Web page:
In 2016, Haiti Healthcare Partners celebrated 10 years of medical outreach to the remote mountains of Haiti. The story began when a group from Westlake Village, California, decided to take a trip to Haiti. It was then, in 1997,  that the seeds for our medical clinic were planted when they met a charismatic Haitian priest, Pere Jean-Wilfrid Albert. He was the priest of St. Matthias Parish in Cherident, a rural, mountainous region which is home to more than 50,000 impoverished peasant families. Pere Albert worked tirelessly to improve the lives of his people. He inspired Francis Landers to form Haiti Education Foundation and Plant with Purpose, which teaches farmers how to coax more from their land. He also inspired other teams to install solar power and water purification systems.  Still, there was something else which was needed. A few years later, the team traveled a second time to Haiti in 2005. Only months prior to his death, Pere Albert showed them an empty clinic and spoke the words, “you can do more”. Three months later, Pere Albert passed away tragically of pancreatic cancer at age 56. 

After his passing, the team founded Haiti Healthcare Partners in 2006 with the desire to support basic medical care within the Grand Colline region of Haiti. HHP hired Haitian medical professionals, stocked a pharmacy, procured supplies, and painted and restored the clinic. The mission of Haiti Healthcare Partners always has been helping Haitians help Haiti through healthcare. As a 501(c) 3, we seek to empower Haitians to lead their communities and create the change they hope to see in Haiti.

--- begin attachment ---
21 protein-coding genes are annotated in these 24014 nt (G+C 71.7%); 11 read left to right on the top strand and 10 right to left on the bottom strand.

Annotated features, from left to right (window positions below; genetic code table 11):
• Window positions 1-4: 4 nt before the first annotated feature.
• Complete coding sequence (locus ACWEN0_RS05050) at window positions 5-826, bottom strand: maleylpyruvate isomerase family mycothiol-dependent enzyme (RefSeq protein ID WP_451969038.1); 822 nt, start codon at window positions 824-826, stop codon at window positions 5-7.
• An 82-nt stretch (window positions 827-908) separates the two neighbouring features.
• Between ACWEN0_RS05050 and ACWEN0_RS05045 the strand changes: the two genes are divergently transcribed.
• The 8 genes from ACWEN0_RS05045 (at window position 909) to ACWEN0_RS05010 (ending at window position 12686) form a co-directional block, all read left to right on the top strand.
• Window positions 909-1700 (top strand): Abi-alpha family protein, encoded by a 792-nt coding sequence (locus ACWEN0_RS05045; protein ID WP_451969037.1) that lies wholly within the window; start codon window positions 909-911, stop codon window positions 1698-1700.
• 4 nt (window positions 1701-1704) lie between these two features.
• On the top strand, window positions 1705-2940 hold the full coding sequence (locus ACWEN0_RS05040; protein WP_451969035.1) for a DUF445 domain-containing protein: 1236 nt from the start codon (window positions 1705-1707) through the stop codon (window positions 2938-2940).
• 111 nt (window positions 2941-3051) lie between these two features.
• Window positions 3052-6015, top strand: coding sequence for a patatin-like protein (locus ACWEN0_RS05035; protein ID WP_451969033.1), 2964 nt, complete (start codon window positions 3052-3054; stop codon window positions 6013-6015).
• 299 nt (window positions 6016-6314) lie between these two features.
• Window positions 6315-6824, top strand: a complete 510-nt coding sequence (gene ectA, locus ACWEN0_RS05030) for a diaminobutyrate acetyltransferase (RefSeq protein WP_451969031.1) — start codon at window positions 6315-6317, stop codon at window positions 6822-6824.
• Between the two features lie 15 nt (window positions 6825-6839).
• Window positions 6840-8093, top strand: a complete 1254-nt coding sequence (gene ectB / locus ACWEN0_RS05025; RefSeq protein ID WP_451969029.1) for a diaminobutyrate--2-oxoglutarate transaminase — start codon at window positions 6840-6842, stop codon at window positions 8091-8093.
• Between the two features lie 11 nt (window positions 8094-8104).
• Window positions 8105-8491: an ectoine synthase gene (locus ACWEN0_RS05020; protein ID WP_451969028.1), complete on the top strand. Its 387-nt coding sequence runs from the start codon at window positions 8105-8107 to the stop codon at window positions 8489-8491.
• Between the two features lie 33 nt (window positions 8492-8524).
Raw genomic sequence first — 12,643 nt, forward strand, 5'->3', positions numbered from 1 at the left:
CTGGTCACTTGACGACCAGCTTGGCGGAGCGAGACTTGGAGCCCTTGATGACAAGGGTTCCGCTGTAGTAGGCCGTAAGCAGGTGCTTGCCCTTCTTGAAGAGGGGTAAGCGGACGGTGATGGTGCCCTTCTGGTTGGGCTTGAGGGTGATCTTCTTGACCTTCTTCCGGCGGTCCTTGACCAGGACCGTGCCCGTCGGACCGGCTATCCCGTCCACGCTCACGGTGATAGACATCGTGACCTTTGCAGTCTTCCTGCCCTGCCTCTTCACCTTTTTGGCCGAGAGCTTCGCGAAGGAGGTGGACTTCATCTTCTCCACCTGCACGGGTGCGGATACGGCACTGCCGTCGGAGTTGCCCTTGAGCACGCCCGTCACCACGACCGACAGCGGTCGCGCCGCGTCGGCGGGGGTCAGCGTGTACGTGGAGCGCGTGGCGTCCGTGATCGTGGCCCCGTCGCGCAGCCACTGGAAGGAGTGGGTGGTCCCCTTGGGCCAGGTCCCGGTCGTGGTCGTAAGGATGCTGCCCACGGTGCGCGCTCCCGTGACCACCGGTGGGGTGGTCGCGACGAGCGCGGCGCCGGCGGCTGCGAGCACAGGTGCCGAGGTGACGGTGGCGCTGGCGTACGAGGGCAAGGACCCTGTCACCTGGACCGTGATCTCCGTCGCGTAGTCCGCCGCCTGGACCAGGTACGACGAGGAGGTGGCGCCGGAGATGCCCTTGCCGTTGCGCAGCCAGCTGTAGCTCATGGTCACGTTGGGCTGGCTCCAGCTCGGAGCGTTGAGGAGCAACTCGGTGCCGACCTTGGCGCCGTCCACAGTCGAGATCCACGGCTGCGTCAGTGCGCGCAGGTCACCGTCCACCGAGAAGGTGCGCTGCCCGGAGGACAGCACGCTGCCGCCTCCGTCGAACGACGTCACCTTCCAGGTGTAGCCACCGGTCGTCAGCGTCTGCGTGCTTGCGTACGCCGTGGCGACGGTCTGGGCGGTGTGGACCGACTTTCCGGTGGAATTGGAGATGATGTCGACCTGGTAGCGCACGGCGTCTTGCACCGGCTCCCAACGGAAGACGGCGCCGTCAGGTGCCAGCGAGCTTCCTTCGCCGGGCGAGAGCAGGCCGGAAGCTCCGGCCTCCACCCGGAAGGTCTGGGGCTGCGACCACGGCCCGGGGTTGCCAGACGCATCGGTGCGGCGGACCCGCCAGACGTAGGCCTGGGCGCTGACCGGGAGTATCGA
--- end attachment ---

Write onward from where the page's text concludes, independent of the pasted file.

It is the only medical facility in the area serving those who can make the journey to the clinic. Serving on average 4500 patients annually, about half of our patients are either mothers or young children. Dr. Martha Catolin is our presiding physician at the clinic.  Her passion for improving pre and post-natal maternal care has led to several significant initiatives which are making a positive impact in the quality of healthcare we provide.

In 2015, Dr. Catolin began building a strong association with area matwons (traditional Haitian midwives). Soon after, the Women’s Health Society was formed. Meeting monthly, they exchange data on pregnancies and simply bond as women with a common calling. 

At the same time the society was gaining traction, a generous benefactor came forward to fund the hiring of a trained midwife and mobile clinic. We believed if we could combine the collective wisdom of the matwons with current medical practices, we would be able to substantially improve the safety of home deliveries.  The power of this pairing was demonstrated as recently as the spring of 2016, when a matwon was attending a mother who experienced difficulty while in labor.  Sensing the need for assistance, the matwon called for the mobile clinic to come and bring the mother to the clinic to see Marie.  After a prolonged childbirth, a healthy baby girl was born. 

We are called to a great task. The people of this region are often forgotten by their own government and by other international organizations. Many of the families our Haitian medical staff visit have never seen a doctor. The care of the medical staff is not limited to the walls of the clinic alone. As with the mission of the church, the staff believes their calling is to go beyond the clinic and reach those living yet untouched by the care and assistance of medical services.

We have made great strides in our efforts to not only provide basic medical care but provide quality care as well. Through the years we have increased the region’s access to healthcare through:

  • the addition of mobile clinic outreach to 8 surrounding communities
  • reduced child malnutrition in 150 families, and counting
  • significantly improved the level of obstetric care through providing the first birth             center (with overnight services)
  • increased health education for all ages

Eleven years ago, as Pere Albert spoke the vision to us ” you can do more” and challenged us to open a clinic to serve the deep and vast needs of the people of the Grand Colline; seldom did we realize the countless lives which would be saved or the places in faith this calling would take us as team. The vision before us is exciting.


We are not finished; there are more mountains to reach, more lives to touch.